It’s a good evening for Truth, Justice and the American Way, even if those on the receiving end are Korean. Reuters reports that late Friday the judge on the docket in Apple’s suit against Samsung in the United States threw out the case, stating that an injunction on Samsung’s devices would not prevent serious damage to Apple’s sales. It’s the most significant development yet in a case that’s been going on since April of this year.

In the U.S., Apple claimed that the Samsung Galaxy S, Galaxy S II and Galaxy Tab 10.1 violated its design patents, bearing a resemblance to the iPhone and iPad, respectively. In November a judge ruled that Samsung’s tablet might indeed violate the patents, but expressed doubt that such was a justification for granting a sales injunction. District Judge Lucy Koh made good on those statements today, saying, “”It is not clear that an injunction on Samsung’s accused devices would prevent Apple from being irreparably harmed.”

This isn’t the end of Apple’s litigious crusade. The Cupertino company will almost certainly appeal, though at this level of the U.S. civil court system it’s entirely possible that the appeal will be denied. Apple has a stable of patent firepower, and if this case fails completely they’re likely to fire back at Samsung with another in a few months, as they are already doing with rival Android manufacturer HTC. Apple has been particularly litigious against Samsung worldwide, particularly in Germany and Australia. Down under Apple won a preliminary injunction against the Galaxy Tab 10.1, which is scheduled to lift on December 9th, barring a successful appeal. The injunction against the same model is still in place in Germany, though Samsung has released a revised Galaxy Tab 10.1N… which Apple promptly filed a lawsuit against.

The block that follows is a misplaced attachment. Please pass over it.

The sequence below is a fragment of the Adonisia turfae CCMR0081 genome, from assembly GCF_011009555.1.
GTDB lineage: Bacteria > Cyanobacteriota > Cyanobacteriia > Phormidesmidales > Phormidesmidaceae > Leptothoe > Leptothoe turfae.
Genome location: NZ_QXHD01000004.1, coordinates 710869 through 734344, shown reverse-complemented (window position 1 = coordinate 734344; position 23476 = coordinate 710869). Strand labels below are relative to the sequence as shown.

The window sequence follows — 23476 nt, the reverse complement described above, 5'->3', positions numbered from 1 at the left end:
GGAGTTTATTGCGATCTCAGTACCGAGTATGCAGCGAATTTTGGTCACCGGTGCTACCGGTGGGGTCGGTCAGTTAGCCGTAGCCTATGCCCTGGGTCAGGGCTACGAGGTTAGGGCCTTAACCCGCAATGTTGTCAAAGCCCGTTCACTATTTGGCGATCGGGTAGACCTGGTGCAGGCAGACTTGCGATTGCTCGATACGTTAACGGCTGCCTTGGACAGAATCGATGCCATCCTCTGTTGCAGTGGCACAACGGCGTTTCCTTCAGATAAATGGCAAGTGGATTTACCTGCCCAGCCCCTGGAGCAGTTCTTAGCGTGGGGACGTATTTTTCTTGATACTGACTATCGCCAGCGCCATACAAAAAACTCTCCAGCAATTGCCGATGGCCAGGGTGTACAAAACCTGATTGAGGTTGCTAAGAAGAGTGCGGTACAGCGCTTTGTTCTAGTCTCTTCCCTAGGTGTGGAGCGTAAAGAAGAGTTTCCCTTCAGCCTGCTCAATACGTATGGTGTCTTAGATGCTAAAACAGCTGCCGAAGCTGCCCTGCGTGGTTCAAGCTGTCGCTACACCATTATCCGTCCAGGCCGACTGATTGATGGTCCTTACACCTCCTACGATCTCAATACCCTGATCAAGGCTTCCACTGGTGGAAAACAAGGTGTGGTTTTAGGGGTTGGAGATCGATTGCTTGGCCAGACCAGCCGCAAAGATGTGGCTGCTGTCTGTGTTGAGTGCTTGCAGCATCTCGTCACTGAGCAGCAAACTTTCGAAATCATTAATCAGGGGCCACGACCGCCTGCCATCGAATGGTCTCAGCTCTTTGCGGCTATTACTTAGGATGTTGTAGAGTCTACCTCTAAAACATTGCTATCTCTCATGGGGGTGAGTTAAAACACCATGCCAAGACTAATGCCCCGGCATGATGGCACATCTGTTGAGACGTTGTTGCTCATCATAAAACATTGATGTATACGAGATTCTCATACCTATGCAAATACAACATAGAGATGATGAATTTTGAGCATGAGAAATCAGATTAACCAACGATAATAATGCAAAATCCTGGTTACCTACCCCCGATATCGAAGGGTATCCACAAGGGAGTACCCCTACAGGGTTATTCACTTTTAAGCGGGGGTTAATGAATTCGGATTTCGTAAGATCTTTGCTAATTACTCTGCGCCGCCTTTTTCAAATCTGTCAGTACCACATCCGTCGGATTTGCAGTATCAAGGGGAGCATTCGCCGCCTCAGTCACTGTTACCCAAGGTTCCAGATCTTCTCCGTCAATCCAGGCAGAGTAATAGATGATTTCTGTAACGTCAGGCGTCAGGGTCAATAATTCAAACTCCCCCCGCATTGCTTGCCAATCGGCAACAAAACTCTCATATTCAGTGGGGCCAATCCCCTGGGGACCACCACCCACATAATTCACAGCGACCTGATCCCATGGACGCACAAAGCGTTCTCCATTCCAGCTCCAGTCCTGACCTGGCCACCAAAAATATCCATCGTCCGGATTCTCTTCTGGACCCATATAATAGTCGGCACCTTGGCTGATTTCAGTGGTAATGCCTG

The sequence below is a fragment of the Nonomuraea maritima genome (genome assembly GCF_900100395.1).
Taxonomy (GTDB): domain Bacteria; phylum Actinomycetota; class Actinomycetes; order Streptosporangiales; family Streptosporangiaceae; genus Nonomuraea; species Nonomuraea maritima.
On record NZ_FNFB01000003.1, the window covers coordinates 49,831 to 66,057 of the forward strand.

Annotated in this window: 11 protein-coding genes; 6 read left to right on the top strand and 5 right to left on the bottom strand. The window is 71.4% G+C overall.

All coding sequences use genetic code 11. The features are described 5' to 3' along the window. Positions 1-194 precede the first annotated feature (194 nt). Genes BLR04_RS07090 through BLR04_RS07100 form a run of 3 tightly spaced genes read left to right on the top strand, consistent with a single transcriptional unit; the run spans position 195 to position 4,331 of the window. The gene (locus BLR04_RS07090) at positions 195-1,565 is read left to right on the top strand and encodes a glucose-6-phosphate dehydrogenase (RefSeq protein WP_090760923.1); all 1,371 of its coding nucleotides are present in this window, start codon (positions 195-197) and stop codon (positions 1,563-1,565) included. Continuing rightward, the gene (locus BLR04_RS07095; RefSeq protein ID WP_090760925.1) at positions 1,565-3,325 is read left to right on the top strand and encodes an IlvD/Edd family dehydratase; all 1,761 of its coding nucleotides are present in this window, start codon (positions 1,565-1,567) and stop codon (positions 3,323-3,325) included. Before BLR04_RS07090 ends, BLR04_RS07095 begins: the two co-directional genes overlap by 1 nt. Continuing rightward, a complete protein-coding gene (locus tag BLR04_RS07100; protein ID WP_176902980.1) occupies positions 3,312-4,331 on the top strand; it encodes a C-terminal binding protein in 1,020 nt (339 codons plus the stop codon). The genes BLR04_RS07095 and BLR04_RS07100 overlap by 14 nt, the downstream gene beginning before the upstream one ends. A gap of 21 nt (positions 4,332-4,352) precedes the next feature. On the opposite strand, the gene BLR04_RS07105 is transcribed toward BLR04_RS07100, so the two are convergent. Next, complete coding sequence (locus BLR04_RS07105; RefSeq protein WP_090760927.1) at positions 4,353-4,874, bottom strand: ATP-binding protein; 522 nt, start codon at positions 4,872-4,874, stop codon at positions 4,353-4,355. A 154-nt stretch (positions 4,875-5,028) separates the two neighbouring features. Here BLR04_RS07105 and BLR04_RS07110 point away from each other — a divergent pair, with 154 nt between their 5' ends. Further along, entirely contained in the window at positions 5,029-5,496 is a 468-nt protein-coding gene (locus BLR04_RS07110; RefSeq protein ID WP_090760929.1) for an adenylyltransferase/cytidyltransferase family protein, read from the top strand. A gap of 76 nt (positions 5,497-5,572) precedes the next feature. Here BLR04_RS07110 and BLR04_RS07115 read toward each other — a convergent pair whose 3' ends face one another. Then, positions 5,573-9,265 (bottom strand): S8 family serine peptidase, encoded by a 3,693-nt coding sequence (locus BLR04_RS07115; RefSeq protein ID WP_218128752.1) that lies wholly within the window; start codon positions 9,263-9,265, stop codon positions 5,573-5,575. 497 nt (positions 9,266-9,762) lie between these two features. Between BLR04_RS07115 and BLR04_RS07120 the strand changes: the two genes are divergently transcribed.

It is to be hoped that a failure in the U.S. District court system, if indeed it comes to that, will influence Apple or at least other court systems to treat the company’s frivolous and vague design patents with more skepticism. Just today Apple’s requirements for a non-violating device were made public, including “a non-rectangular shape without rounded corners” and “a thicker profile”. Though Apple’s legal crusade against Android manufacturers (and notably not against Google) is likely to continue, the decisions handed down in the U.S. and Australia indicate that judicial systems worldwide are beginning to see the company’s flawed idea of a competitive market as just that: flawed.